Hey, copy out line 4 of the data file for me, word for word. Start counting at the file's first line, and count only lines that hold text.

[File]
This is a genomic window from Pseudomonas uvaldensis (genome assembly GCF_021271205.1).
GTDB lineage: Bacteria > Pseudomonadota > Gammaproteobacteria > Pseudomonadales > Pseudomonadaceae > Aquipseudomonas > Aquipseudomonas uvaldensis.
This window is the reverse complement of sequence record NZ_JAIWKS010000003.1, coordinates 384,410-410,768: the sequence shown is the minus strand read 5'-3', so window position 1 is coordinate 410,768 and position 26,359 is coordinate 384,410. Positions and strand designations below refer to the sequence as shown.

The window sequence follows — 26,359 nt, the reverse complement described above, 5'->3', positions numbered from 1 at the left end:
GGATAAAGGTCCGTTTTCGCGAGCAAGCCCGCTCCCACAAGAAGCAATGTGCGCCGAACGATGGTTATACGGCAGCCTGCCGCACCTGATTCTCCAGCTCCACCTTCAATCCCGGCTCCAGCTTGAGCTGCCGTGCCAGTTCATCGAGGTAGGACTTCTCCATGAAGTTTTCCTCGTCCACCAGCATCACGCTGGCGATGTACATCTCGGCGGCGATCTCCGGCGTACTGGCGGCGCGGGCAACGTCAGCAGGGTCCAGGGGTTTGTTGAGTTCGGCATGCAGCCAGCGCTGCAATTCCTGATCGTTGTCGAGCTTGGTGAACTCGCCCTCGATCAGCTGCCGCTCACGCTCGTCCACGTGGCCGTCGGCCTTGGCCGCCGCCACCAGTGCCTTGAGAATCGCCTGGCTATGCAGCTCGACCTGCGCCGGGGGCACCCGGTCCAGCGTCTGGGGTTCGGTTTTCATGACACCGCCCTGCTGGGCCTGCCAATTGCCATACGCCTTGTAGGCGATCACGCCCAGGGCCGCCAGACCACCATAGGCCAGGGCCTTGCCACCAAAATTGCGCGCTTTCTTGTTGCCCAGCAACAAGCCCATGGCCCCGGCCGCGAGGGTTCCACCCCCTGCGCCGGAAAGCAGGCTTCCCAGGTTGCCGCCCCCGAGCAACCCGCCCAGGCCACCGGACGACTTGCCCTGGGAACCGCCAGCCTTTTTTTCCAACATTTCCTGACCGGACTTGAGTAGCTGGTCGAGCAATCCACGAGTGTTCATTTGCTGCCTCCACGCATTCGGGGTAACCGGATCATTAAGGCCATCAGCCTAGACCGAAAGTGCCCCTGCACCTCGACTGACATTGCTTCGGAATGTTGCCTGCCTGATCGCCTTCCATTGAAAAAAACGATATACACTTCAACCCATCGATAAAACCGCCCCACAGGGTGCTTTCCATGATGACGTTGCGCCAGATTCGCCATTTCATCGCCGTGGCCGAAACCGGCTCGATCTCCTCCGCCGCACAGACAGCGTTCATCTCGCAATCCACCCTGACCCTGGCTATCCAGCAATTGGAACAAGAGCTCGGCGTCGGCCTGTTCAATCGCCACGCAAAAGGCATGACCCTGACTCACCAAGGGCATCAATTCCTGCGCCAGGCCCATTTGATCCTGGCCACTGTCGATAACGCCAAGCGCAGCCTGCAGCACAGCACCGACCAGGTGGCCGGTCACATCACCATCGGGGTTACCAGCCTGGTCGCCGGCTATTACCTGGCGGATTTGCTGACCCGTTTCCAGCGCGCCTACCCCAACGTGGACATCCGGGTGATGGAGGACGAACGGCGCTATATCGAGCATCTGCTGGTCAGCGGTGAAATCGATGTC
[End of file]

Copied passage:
The window sequence follows — 26,359 nt, the reverse complement described above, 5'->3', positions numbered from 1 at the left end: